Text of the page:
And then really trying to reframe discussions, because when you get hacked, especially if you – Because we were talking with like the CEO of GE, Jeff Immelt at the time, or Gary Reiner, who is the CIO, and these are people that are incredibly intelligent, yet I’m here. I’m like in my early 20s and I’m trying to like brief these people on something that could potentially totally disrupt their business, could become a headline if it goes out of control.
And so what’s interesting though is that Richard had like really good expertise when it came to, “All right, going to ask these types of questions. Like I’m going to anticipate,” that they’re going to really care about the who versus the what and the actual metrics associated with this. So let’s like really point them in that. Because when someone hacks you and you don’t have a lot of experience being hacked, your first reaction is you want to know everything about the person or the group that does that, and that’s not always should be your top priority. It’s really actually containing the hack before you really dive into the threat intelligence aspects of it. And so I learned a lot about just sort of reframing discussions in that way, and then they got it right away. And what was really cool at GE was Gary Reiner, who I mentioned earlier, the CIO, he heard us and he was like, “All right, metrics are really important here,” and GE was a very metrics-driven organization when I was there. It’s like we are going to commit to every severity one incident. We’re going to go from detection to containment in one hour and we need to build a whole system. And that’s fine. Like if anyone violates that, if you detect the SEV1 incident and we can’t get containment on that asset within an hour, then that’s going to actually filter up all the way to me and I’m going to have to talk to that group that wasn’t able to attain that. So that was huge that he was able to get that. And big reason we were able to even arrive at that edict was the leaders and the mentors that I had there helping us all of us working together to guide them towards that.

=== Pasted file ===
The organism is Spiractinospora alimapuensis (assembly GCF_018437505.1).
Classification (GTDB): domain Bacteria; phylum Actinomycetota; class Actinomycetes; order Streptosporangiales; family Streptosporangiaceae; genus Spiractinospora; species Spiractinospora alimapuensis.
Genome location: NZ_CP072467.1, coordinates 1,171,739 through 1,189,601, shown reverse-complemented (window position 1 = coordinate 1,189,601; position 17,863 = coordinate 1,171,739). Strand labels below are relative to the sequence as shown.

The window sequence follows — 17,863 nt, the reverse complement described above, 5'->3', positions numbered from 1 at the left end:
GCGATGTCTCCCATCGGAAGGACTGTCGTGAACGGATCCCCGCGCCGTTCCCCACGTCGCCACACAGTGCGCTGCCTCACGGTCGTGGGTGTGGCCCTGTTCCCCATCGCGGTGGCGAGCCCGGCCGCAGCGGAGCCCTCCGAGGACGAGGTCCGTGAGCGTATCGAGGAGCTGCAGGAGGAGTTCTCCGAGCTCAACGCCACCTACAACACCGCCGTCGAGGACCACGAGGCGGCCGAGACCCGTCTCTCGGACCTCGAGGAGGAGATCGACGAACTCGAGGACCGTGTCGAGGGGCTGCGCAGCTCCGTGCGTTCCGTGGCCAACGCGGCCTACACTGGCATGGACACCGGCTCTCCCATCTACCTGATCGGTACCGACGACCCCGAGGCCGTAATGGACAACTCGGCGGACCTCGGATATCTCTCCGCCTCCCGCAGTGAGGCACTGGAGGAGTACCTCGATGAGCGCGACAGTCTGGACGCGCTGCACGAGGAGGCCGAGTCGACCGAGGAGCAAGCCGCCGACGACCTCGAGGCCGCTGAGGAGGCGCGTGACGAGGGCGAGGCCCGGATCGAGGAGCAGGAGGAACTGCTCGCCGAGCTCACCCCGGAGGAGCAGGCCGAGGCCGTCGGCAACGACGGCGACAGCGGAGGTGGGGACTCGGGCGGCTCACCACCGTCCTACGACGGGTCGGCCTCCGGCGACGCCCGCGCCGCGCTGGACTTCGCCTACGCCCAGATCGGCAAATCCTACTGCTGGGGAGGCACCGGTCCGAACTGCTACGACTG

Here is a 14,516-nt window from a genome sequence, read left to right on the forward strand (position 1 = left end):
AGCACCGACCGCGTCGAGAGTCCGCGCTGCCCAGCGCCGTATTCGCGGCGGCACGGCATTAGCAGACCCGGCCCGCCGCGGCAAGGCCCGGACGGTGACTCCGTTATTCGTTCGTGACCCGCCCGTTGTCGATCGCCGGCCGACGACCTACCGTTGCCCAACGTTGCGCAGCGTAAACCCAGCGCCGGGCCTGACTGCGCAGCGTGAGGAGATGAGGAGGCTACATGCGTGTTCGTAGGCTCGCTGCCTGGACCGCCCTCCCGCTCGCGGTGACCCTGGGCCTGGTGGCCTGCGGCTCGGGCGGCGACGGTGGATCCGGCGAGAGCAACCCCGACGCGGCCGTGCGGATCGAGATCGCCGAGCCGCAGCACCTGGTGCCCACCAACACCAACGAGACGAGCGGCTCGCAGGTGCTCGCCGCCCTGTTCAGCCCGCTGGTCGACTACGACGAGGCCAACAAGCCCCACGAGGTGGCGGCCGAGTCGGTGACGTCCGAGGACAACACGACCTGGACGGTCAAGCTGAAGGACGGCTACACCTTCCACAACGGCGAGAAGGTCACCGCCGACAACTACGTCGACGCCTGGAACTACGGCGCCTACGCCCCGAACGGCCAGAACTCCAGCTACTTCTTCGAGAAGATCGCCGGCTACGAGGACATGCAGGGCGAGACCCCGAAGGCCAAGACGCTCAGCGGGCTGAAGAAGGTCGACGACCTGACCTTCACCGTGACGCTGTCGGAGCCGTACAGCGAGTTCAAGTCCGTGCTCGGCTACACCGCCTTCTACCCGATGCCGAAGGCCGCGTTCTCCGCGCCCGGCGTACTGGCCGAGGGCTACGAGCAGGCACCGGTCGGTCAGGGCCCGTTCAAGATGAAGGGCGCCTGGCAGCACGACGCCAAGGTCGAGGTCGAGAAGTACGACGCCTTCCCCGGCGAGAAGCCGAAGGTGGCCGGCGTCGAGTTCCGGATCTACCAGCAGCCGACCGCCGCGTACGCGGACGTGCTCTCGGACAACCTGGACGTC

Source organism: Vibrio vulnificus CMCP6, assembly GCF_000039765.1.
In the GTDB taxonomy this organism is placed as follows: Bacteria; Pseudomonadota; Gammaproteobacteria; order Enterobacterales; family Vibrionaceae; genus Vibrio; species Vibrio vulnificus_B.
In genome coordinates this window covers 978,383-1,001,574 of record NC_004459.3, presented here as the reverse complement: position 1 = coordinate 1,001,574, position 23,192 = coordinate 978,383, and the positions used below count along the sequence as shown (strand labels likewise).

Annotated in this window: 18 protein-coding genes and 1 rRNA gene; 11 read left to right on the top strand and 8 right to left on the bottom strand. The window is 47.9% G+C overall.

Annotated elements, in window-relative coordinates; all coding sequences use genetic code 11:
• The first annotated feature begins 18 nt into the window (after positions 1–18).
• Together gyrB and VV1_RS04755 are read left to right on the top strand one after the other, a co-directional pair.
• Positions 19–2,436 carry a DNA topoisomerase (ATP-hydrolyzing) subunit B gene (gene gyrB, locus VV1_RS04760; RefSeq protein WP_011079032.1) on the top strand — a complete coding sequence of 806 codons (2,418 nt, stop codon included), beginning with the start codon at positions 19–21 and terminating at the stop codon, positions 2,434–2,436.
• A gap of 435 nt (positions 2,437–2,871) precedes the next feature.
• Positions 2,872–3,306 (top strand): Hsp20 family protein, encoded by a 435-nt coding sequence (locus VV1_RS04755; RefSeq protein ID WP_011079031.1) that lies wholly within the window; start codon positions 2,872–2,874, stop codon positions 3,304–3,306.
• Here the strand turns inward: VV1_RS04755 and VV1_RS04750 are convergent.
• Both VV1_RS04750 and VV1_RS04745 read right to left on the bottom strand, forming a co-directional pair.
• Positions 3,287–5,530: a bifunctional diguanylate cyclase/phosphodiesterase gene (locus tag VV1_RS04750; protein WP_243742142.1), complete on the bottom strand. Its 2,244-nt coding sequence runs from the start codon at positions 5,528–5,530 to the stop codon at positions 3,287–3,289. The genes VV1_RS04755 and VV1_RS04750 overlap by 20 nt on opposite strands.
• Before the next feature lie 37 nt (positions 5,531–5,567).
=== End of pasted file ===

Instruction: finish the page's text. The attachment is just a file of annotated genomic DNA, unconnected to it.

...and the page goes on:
[00:21:22] CM: So I want to jump from there to one of the superstar companies you worked for. A lot of people are excited to hear about your time, your three years with FireEye. You moved up pretty quickly to chief security strategist. And want to eventually talk about the steps you took along the way to get there. But first of all, what did you do as a chief security strategist? We want to know about interesting job titles that people are aspiring to. What was your day-to-day work like as a chief security strategist? What were your tasks, responsibilities?
[00:21:53] JM: Yeah. So I made my whole career at Mandiant and then FireEye, because Mandiant ended up actually being acquired by FireEye through just being able to combine really quick engineering iterations and being able to push out products with a very small set of resources.
So the reason why I rose so quickly within the organization was that I could come up with a new idea or a thing that we really needed an existing department. And Mandiant is a company that sells software. So if we were able to come up with a new product or an existing enhancement, an existing product and build it with very limited resources, sometimes it was just me, and then that would net out a new product line, new source of revenue. Then that’s something that the company is going to reward over and over again.
And I was so good at that that we ended up really building like an engineering strike team around me. So I would get like three or four people that I hand-picked and we would sit down and we would be the team that you would call upon if let’s say we had a huge partnership and we needed to – There was a technology component to it and, okay, we’re going to be doing the whole press event three months from now, “Jason, you’re starting from zero. Let’s get it done.” And so that would be my job, it’s like, “Okay, we’re going to figure out what this partnership means from a technological perspective. We’re going to get all that technology done and we’re going to be able to do it faster than anyone else in the organization can do it.”
So my whole thing was like trying to be as nimble as possible, apply agile methodology because a lot of the things that I learned in tandem with my cybersecurity skills was software engineering. I really loved building web applications and things like that, and those were skills combined with my love for security, combined with some of the executive training that I had. Those are all assets that I was able to leverage together where I didn’t need like a lot of people around me to be able to build something that really moved the needle within the company. And they were able to see that and then they kept throwing opportunities at me and we kept on delivering and that was really where I ended up finally reaching chief security or strategist at the organization.